The Mangala Fossae trough is a system of outflow channels on Mars that bears evidence of lava deposition and catastrophic floods.
The HRSC on board Mars Express obtained images of this region centred at 17° south and 213° east on 21 March 2007. Mangala Fossae is approximately 1000 km long, located south-west of the volcanic region Tharsis, where the highest known volcano in the Solar System, Olympus Mons, is located.
The western part of the region is remarkably smooth and exhibits just a few small impact craters, larger craters being absent. Since the crater count relates directly to the age of the region (the more the number of craters, the older the uppermost layer of material), and only few small craters are seen in the area, this indicates that the uppermost surface layer is young and that the basaltic lava was put in place relatively recently (1).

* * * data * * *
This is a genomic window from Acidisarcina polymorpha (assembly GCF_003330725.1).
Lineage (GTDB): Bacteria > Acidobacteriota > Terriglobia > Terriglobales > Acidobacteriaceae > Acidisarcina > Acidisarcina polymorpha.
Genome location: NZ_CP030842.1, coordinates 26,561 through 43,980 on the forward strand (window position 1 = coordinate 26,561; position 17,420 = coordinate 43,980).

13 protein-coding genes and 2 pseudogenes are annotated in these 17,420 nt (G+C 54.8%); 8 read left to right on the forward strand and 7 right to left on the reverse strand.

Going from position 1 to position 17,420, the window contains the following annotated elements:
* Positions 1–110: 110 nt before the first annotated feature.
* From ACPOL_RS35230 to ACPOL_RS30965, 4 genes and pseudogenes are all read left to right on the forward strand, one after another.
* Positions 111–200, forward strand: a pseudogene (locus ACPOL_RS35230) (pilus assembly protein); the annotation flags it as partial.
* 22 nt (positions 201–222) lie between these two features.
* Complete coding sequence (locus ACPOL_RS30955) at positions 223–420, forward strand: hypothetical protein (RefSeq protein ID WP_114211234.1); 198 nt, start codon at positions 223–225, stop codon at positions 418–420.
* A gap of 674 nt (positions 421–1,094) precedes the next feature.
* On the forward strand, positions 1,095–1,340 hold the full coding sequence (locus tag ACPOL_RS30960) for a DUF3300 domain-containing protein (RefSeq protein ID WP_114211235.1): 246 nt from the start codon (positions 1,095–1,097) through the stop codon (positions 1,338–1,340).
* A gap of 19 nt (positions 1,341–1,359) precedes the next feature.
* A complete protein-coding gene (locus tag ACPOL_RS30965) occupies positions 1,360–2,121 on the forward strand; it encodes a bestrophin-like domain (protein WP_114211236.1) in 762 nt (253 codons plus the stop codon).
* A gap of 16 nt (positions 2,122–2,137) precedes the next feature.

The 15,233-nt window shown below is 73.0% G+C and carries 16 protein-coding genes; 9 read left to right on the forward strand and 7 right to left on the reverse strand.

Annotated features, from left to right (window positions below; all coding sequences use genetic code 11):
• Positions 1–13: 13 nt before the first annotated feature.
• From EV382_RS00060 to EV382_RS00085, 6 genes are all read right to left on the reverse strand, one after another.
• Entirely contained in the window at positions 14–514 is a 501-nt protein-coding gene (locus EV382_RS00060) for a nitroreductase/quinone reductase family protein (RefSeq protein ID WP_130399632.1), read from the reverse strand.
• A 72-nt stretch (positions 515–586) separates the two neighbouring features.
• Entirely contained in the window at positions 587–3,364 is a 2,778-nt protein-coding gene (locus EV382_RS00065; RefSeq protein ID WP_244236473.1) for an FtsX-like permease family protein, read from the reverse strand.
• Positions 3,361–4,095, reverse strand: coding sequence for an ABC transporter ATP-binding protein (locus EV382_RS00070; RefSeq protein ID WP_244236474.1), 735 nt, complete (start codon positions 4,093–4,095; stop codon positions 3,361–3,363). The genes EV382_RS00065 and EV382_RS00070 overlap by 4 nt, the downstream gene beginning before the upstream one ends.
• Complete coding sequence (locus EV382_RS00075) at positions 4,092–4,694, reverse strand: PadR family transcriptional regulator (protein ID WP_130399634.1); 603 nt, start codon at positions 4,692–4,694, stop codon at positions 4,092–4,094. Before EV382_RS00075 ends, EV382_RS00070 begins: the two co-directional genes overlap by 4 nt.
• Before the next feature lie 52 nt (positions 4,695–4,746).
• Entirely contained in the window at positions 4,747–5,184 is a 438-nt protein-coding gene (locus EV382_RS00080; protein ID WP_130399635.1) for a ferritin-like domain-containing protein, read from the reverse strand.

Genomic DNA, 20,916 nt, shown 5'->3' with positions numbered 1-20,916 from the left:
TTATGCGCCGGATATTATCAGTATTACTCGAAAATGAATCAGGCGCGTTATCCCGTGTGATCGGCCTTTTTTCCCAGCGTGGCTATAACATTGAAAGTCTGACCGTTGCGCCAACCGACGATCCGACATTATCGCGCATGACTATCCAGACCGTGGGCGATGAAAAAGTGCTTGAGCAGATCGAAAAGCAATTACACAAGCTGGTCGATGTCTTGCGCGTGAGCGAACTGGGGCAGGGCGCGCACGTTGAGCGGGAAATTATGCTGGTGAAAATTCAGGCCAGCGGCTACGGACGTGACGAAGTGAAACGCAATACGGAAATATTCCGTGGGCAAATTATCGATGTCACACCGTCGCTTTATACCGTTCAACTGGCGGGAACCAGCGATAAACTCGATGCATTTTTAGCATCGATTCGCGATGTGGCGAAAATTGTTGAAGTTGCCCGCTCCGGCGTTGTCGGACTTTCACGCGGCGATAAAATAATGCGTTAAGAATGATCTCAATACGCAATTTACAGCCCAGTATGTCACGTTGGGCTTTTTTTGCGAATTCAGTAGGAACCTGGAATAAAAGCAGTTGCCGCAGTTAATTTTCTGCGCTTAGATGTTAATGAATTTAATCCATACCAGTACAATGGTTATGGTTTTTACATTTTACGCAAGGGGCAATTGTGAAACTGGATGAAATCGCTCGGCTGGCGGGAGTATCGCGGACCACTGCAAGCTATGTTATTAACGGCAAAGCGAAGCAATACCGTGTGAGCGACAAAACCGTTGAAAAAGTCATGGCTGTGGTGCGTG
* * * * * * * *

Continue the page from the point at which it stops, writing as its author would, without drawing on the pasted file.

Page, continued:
The lava flows most likely originated in the Tharsis Region. Sharp edges of the 100-m thick lava blanket are visible in some places (2).
The flanks of two 30-km large impact craters were eroded during the floods and were later partially filled by lava (3). This indicates that the craters are older than the channel system and the lava blanket. The upper-left of the image shows a number of funnel-shaped depressions lined up parallel to the slope inclination (4). These features most likely formed when the surface material collapsed into small cavities.
This black and white high-resolution image was derived form the nadir channel which provides the highest level of detail.